This Week's Focus Passage

2 Corinthians 1:3 ‘Father of mercies and God of all comfort.’


2 Corinthians 1:3

‘Father of mercies and God of all comfort.’


    And it came to pass, as he was praying in a certain place, that when he ceased, one of his disciples said unto him, Lord, teach us to pray, even as John also taught his disciples. And he said unto them, When ye pray, say, Father, Hallowed be thy name. Thy kingdom come. Give us day by day our daily bread. And forgive us our sins; for we ourselves also forgive every one that is indebted to us. And bring us not into temptation.—Luke 11:1-4.

    Among the marginal remarks in our Bibles, we may witness possible emendations primarily flowing from the Matthean parallel passage (Matt. 6:9-15.) The most conspicuous suggestions are ‘carryovers’ from Matthew’s account, such as those that read Our Father, who art in heaven. The footnotes in some Bibles tell us with reference to distinctions between our differing copies of the Scriptures may be attributed to, “Many ancient authorities read, or add,” such and such. Others say, perhaps, that, “Later manuscripts add phrases from Matthew 6:9-13 to make the passages closely similar.” The point is made, in each case, that the variant readings are based upon the use of different manuscripts or authorities. We can collate those differences without doing any harm to the teaching found in the passages from both Matthew and Luke. And our concern for this week is primarily being that Christ has taught us to pray unto Matthew’s Our Father, which is implied in Luke’s Father.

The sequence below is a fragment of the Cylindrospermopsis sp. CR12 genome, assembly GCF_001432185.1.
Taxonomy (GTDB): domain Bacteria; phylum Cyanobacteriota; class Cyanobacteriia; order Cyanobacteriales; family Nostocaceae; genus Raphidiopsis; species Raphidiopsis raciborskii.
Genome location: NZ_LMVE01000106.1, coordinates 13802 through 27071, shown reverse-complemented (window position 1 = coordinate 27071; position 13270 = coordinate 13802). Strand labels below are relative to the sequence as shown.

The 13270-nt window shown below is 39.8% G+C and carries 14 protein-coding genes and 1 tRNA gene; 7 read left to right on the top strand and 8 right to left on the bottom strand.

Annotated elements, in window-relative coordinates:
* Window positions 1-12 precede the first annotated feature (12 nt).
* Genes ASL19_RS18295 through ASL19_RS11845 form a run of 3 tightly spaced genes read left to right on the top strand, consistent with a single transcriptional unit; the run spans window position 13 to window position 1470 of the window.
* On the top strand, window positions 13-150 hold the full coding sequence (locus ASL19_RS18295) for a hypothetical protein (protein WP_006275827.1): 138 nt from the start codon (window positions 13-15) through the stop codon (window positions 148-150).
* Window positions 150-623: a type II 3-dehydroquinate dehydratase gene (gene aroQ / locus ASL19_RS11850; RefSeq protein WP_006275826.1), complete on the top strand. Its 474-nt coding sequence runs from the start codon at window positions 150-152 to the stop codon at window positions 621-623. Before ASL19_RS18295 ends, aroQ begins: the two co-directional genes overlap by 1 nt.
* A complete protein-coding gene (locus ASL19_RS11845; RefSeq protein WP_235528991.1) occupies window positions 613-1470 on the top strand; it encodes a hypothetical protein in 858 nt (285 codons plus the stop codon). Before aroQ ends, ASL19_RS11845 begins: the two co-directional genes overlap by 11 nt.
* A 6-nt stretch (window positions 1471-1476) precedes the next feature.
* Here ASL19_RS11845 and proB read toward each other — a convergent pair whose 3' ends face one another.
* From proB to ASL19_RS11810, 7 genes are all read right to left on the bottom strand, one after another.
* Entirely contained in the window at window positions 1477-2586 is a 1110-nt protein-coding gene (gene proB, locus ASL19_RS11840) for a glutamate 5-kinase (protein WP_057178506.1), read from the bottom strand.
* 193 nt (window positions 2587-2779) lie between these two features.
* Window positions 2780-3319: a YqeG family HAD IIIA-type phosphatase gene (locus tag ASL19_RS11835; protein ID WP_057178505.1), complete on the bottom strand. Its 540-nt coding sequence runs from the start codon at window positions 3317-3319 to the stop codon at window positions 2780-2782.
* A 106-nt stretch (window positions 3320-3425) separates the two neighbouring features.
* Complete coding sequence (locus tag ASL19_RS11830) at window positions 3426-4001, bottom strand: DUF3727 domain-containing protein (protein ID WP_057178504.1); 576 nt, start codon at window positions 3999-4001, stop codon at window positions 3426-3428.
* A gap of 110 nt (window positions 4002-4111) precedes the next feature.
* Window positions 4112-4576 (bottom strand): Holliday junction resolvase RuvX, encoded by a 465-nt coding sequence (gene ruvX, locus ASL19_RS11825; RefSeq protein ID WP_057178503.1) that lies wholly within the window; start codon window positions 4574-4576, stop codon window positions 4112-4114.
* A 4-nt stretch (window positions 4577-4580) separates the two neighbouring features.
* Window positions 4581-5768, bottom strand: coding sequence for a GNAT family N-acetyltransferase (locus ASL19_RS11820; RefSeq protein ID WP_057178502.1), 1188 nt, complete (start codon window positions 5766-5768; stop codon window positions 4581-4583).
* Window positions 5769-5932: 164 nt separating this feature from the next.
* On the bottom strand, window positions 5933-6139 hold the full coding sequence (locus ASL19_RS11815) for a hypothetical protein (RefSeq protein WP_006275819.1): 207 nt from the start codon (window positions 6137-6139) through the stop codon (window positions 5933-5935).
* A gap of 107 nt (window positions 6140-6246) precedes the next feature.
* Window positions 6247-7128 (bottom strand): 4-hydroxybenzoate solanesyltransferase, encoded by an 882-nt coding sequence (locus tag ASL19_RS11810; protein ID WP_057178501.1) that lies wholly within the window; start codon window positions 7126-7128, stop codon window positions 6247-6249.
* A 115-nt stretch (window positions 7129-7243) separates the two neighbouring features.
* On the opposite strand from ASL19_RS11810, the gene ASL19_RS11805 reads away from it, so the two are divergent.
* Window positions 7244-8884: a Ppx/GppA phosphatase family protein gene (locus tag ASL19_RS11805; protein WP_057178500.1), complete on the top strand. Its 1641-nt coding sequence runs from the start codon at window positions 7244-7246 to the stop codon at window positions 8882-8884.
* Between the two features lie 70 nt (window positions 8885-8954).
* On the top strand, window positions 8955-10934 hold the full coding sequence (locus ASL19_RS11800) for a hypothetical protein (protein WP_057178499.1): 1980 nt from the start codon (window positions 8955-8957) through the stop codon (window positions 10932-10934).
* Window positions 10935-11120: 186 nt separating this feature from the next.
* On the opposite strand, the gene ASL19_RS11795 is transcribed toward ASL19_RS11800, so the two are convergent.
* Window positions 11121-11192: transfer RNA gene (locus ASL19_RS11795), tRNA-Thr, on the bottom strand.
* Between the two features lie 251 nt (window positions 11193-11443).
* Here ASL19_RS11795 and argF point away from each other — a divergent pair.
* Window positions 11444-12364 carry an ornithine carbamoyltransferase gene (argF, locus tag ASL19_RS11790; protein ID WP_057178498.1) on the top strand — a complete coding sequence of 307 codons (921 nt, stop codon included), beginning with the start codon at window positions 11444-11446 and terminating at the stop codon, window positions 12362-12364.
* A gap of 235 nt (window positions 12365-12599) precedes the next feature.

Whether it be Father or Our Father, or as in our focus passage, the Father; namely, the Father of mercies and God of all comfort. This God, this Father, is our Father, and our Father is the Father of mercies and God of all comfort. Our God is also surely Our Father who art in heaven. We come in prayer to our Father who is in heaven, and what is the very first petition that Christ would teach us to pray? That we would hallow His name. What does that mean? What is it to ‘hallow His name’? What does ‘hallow’ mean? It is the word, hagiozo, in the Greek; it is translated “Hallowed,” with reference to the name of God the Father in the Lord’s Prayer. The word can mean, ‘to make holy.’ But how could we ever imagine ourselves to be able to make the name of God holy? Do we not read in the Revelation of Jesus Christ given to John on the isle of Patmos, when he saw in vision that number singing the song of Moses and the song of the Lamb, as they queried, Who shall not fear, O Lord, and glorify thy name? for thou only art holy? Surely we cannot add anything to God; He is absolutely holy in all His ways and righteous in all His acts. But we see here that we may ‘glorify His name.’ While we cannot make His name holy, yet we can magnify, extol, and praise His name, ascribing honor unto Him; His name. This correlates to the injunction, Hallowed be thy Name. Thy name be magnified, extolled, praised. Again, not that we are able to make God’s name more holy than it already is; we cannot add anything to God or His name. Yet we can, and should, set it apart; that is the meaning, in this case, of hagiozo, it means a ‘setting apart; setting apart from that which is common.’ Jesus prayed, in John 12:28, Father, glorify thy name. Set it apart. Is His name not set apart in the Scriptures? We are reminded of those few places where, through the Spirit of adoption, the children of God through regenerating grace, receive the privilege of crying unto God, Abba, Father.